At any rate, why am I doing this? The value of populating my AWS credentials file is that Ansible is smart enough to look for it and, if no other authentication keys are available in the system environment, it’ll use these. You’ll soon see how mighty convenient that will be. However, you should be aware of other ways to manage authentication for Ansible playbooks, like using ansible-vault or by creating and then invoking an aws_keys.yml file. But one thing you should definitely NOT do is hardcode the keys in your playbook files – especially if you plan to push them to an online repository like GitHub. I’ll quickly test the CLI to make sure we can properly connect to AWS. This simple command will list any S3 buckets I happen to have within this account.
aws s3 ls
We’re now ready to install ansible. I’ll go with pip3 for that. I could use the regular Ubuntu apt repository just as easily, but it will most likely install a slightly older version. Depending on your network connection, that’ll take a minute or two, but I’ll skip most of that.
$ pip3 install ansible
I’ll confirm that it’s properly installed by running ansible –version. This shows us the version that was built, that configured Ansible modules will, by default, be saved in either one of these two locations in the file system, that other modules would be available here and – most importantly – that the Ansible executable is located within the /local/bin/ directory beneath my user’s home directory. My user here, by the way, is called ubuntu. You can also see that we’re using a nice, up-to-date version of Python 3.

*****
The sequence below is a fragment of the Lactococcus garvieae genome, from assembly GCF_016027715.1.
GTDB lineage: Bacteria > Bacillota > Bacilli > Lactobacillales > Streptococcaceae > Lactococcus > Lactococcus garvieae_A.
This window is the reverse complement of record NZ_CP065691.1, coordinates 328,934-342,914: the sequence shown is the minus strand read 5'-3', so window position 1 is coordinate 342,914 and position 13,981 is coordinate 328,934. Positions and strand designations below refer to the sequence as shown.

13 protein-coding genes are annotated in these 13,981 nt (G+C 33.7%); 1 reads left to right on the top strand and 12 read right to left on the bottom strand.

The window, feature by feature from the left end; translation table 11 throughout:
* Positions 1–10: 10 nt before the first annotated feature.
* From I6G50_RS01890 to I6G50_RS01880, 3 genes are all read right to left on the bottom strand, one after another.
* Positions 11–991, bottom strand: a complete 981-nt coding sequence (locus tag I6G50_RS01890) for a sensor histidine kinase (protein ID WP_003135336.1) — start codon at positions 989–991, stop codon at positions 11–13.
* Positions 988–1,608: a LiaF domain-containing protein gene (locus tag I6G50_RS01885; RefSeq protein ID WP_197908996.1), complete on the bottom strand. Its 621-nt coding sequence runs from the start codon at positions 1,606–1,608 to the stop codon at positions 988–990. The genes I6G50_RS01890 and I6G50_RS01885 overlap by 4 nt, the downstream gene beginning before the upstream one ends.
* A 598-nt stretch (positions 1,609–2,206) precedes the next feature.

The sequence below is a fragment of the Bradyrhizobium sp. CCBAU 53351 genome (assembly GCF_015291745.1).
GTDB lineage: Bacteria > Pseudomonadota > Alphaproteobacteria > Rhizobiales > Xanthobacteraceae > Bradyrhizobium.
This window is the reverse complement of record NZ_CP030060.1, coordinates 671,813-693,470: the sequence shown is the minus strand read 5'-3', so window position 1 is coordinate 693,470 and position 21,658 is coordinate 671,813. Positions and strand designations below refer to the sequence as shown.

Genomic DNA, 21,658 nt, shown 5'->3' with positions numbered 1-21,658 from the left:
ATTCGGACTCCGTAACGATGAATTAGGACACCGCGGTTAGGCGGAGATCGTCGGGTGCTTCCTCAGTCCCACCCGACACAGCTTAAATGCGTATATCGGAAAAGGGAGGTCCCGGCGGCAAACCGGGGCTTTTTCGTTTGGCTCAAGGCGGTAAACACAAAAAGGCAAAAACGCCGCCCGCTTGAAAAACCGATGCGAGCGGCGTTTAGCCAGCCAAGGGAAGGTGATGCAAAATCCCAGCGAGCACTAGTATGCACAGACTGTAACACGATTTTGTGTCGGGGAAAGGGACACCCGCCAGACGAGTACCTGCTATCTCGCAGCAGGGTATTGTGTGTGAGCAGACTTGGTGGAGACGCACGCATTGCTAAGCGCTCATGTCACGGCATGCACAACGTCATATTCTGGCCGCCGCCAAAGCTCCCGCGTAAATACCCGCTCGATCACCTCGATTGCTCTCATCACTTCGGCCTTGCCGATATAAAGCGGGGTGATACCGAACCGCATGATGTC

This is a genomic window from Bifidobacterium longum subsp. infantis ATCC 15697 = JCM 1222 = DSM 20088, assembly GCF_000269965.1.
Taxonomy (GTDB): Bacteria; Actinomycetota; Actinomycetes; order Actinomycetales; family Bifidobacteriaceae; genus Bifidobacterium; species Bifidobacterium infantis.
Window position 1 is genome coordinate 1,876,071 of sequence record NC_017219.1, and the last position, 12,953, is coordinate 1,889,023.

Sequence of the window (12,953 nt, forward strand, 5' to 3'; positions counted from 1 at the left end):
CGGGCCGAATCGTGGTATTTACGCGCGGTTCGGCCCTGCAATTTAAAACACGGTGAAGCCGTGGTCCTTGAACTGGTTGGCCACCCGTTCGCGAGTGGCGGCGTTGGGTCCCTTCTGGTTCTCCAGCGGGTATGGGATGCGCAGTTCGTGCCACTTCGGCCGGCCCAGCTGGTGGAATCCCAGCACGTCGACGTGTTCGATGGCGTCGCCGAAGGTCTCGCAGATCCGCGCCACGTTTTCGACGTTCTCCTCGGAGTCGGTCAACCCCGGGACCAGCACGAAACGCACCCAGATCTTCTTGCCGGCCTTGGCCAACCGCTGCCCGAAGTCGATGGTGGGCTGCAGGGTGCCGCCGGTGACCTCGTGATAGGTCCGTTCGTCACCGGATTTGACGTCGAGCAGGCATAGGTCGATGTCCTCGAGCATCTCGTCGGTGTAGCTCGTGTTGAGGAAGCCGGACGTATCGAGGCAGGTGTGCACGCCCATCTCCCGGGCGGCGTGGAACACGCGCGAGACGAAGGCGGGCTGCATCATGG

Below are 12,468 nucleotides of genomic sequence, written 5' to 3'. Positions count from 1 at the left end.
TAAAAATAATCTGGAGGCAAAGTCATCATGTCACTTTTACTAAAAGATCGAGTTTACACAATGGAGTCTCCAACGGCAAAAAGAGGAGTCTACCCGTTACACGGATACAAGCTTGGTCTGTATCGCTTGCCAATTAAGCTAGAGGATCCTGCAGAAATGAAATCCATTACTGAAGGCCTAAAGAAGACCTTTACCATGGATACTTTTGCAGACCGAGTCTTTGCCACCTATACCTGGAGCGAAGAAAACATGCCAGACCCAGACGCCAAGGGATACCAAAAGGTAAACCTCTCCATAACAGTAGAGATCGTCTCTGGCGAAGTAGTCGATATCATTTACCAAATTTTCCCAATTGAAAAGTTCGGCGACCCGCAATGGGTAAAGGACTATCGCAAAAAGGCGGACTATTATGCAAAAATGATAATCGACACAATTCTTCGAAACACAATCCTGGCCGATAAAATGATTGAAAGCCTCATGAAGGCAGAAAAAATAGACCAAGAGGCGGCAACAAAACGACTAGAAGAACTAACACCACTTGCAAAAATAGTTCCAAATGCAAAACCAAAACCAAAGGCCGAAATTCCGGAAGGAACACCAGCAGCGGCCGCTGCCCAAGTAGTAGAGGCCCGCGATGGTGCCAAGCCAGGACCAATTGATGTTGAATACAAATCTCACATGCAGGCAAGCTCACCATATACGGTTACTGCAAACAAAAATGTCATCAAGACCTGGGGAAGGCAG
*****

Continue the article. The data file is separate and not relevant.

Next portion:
$ ansible --version ansible 2.8.5 config file = None configured module search path = ['/home/ubuntu/.ansible/plugins/modules', '/usr/share/ansible/plugins/modules'] ansible python module location = /home/ubuntu/.local/lib/python3.6/site-packages/ansible executable location = /home/ubuntu/.local/bin/ansible python version = 3.6.8 (default, Aug 20 2019, 17:12:48) [GCC 8.3.0]
One more step. As I mentioned earlier, Ansible will connect to AWS using the boto SDK. So we’ll need to install the boto and boto 3 packages. I’ll go with PIP for this one, too.
$ pip3 install boto boto3
Once that one has been brought on board, we’ll be ready to get some real stuff done. That’ll begin in the next section.
Testing Ansible with a Simple Playbook